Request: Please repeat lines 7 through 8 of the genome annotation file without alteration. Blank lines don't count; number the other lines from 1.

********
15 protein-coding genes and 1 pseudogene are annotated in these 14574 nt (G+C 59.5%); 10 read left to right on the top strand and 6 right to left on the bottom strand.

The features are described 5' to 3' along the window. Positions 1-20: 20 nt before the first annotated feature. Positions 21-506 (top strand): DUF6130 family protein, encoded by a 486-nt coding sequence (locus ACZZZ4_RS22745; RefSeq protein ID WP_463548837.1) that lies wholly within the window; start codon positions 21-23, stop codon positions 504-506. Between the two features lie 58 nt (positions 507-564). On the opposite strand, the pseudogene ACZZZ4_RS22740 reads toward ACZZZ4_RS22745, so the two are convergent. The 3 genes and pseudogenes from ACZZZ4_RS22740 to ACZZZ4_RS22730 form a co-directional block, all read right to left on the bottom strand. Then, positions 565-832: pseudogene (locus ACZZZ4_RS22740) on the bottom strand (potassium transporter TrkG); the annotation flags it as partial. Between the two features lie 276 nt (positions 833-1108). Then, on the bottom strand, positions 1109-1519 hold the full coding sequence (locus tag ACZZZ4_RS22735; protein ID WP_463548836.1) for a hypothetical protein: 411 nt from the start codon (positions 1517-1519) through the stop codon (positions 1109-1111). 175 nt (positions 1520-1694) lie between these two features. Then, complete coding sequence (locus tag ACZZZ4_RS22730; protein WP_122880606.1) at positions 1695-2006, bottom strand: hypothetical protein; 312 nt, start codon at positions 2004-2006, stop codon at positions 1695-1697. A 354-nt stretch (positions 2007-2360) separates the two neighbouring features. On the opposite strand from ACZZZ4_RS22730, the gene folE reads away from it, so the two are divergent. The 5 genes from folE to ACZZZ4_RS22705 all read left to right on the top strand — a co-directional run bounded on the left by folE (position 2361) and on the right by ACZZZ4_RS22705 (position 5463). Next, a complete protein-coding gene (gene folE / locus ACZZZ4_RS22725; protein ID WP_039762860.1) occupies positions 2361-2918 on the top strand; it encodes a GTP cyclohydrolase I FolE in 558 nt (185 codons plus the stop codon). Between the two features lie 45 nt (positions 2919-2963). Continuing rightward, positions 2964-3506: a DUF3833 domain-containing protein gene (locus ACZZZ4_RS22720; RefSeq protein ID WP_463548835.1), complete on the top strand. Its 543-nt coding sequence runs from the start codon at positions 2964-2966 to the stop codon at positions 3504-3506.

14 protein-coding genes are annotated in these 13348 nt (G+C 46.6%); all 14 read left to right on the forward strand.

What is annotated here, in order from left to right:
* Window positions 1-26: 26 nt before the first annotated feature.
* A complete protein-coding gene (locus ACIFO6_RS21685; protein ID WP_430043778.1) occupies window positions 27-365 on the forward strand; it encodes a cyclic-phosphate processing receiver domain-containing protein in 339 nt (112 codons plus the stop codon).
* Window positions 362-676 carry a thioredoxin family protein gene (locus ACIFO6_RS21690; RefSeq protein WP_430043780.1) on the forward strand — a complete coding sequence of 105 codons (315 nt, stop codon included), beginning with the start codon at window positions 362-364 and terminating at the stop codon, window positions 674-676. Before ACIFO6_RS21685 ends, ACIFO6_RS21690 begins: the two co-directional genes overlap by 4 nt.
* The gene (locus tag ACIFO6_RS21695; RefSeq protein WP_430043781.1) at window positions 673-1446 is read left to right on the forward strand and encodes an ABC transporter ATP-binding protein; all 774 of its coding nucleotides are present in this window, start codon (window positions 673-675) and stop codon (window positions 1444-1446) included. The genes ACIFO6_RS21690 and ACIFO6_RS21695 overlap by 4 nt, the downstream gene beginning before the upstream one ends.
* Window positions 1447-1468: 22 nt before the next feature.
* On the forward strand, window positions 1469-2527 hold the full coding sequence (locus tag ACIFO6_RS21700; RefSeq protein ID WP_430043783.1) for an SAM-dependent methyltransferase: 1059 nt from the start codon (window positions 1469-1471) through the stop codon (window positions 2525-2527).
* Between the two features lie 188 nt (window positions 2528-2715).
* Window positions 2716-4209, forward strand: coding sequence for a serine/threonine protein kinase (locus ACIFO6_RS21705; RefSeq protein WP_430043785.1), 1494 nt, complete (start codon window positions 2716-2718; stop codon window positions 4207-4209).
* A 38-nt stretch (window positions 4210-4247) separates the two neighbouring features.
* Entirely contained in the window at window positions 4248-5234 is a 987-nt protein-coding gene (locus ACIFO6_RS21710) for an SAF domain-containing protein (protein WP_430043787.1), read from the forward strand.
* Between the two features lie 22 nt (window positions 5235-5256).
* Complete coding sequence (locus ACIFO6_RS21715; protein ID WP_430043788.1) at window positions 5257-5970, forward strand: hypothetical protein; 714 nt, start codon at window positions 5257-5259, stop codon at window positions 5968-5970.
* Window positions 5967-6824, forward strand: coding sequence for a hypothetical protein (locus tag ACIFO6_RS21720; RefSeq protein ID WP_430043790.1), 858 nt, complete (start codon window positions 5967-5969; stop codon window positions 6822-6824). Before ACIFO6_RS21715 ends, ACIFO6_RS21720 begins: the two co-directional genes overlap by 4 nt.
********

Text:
* Window positions 362-676 carry a thioredoxin family protein gene (locus ACIFO6_RS21690; RefSeq protein WP_430043780.1) on the forward strand — a complete coding sequence of 105 codons (315 nt, stop codon included), beginning with the start codon at window positions 362-364 and terminating at the stop codon, window positions 674-676. Before ACIFO6_RS21685 ends, ACIFO6_RS21690 begins: the two co-directional genes overlap by 4 nt.
* The gene (locus tag ACIFO6_RS21695; RefSeq protein WP_430043781.1) at window positions 673-1446 is read left to right on the forward strand and encodes an ABC transporter ATP-binding protein; all 774 of its coding nucleotides are present in this window, start codon (window positions 673-675) and stop codon (window positions 1444-1446) included. The genes ACIFO6_RS21690 and ACIFO6_RS21695 overlap by 4 nt, the downstream gene beginning before the upstream one ends.